2007 Chevrolet Impala fuel pump

2007 Chevy Impala LT purchased new Nov 2006
V-6 Flex Fuel w/ 4 speed auto trans
52,000 miles


  • I’m sadly familiar with the sound of a fuel pump going bad. My previous car, a 1987 Olds Cierra, went through three of them in the 20 years / 160k miles I had that car.
  • I NEVER run the gas tank below 1/4 full; in fact, I fill up at the half tank mark 99% of the time.
  • I have only ever run regular gas, NEVER E85, despite the flex fuel engine.
  • This 2007 Impala has a history of both major and minor components failing early; i.e. power steering pump, water pump, OnStar battery, antenna and remote fob control, etc.
  • Car has had all manufacturer recommended proactive maintenance done at proper mileage.
  • Have read that GM and Chevy trucks of recent years have had a history of problem fuel pumps but am not finding any particular information indicating that Chevy or other GM cars are having fuel pumps fail early.
  • Most of my driving has been and is short distances with multiple stops and restarts of the engine. Example, frequently run a route of about 10 miles with 4 to 6 stops at various places (grocery, pharmacy, vet, etc.) However, I do make a point of taking the car for a longer run of 20+ miles, including highway speeds, at least every two weeks.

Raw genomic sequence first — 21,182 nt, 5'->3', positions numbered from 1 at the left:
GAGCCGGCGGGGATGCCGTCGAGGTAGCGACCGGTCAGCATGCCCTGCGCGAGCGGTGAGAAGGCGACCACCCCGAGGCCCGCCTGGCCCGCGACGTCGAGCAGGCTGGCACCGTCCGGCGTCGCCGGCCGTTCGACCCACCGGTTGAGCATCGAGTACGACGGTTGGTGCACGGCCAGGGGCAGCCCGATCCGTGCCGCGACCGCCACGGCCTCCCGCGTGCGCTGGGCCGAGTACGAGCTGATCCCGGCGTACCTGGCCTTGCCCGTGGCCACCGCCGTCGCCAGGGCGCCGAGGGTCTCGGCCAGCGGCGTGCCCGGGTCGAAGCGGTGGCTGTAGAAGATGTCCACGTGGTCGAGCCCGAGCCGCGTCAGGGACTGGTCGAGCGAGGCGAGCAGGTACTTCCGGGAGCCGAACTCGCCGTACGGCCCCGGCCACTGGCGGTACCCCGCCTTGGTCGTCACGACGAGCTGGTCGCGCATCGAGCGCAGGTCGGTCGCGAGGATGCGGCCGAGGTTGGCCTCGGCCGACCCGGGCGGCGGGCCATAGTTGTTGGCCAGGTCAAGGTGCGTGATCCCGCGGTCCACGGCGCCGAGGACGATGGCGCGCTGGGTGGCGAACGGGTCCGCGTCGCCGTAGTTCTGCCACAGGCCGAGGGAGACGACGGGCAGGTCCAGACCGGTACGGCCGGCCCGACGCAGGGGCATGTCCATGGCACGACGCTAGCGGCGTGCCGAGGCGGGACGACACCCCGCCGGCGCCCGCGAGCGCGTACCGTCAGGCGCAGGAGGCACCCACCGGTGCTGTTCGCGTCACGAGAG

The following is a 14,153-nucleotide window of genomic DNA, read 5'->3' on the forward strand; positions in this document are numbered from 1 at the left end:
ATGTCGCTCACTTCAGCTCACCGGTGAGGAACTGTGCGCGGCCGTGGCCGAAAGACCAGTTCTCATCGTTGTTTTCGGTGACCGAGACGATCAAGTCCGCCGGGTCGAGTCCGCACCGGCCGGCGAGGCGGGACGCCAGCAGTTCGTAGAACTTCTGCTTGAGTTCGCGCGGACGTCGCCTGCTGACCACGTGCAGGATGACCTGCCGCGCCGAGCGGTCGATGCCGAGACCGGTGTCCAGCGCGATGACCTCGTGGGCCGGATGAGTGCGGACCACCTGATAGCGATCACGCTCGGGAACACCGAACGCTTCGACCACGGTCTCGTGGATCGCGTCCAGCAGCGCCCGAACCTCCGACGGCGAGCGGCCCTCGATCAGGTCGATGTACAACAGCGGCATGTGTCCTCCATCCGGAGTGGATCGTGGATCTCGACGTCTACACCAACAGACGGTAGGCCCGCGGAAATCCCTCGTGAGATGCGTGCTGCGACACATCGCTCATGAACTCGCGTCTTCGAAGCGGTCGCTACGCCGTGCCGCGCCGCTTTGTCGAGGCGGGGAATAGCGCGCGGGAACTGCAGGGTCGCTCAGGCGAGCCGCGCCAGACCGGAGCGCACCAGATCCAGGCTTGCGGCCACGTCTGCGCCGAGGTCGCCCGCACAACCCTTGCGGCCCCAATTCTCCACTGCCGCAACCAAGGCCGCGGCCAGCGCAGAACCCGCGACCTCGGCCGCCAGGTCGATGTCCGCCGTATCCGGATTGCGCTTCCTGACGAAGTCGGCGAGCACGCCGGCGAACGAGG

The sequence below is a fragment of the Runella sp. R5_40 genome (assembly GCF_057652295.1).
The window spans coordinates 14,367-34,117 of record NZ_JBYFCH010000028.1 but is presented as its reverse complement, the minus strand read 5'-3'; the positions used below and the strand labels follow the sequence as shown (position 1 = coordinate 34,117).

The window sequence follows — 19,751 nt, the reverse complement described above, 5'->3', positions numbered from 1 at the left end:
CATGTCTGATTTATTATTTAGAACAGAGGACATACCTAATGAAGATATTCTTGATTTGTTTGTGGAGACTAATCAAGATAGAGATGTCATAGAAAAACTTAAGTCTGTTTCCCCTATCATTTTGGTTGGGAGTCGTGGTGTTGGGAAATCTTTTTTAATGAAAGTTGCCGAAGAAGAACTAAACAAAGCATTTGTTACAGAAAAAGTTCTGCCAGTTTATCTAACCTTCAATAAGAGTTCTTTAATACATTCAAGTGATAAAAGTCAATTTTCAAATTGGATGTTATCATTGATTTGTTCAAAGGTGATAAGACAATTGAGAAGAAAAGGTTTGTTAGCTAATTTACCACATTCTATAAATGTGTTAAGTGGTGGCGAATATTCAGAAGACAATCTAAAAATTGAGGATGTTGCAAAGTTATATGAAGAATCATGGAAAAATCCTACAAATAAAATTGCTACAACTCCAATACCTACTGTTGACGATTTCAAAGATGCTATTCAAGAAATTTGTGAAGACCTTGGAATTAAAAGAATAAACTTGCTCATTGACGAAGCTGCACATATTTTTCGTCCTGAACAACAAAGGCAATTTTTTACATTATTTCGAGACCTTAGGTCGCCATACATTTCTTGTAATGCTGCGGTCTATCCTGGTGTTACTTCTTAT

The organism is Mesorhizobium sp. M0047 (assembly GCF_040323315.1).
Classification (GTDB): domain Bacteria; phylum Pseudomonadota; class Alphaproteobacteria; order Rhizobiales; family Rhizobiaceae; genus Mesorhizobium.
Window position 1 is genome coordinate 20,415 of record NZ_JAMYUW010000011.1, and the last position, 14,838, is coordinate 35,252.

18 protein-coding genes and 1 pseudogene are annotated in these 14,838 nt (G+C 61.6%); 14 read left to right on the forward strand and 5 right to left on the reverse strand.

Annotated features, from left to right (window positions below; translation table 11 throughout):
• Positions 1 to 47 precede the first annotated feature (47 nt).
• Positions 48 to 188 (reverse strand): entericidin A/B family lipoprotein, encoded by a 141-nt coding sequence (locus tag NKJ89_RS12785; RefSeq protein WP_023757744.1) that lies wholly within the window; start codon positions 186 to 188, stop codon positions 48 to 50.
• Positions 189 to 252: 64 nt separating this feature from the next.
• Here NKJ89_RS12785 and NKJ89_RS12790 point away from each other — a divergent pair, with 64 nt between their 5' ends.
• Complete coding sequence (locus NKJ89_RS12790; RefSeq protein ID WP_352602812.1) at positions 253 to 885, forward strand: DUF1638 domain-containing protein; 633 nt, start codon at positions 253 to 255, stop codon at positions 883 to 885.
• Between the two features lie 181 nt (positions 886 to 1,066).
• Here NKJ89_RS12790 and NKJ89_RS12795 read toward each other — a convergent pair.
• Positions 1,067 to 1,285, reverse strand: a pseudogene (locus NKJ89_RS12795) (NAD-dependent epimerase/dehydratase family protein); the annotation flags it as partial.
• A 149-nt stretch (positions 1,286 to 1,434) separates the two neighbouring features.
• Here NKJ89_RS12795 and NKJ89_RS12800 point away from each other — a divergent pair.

1. Do fuel pumps typically fail earlier with the type of short distance / frequent stops and restarts driving I do? Are my driving habits leading to early failure of fuel pumps?
  2. Do fuel pumps typically last longer than 7 years / 52,000 miles?
  3. Should I view this noisy and presumably failing fuel pump at this age/mileage as normal wear and tear or is this happening early enough in age/mileage to be worrisome?

…still reading, still learning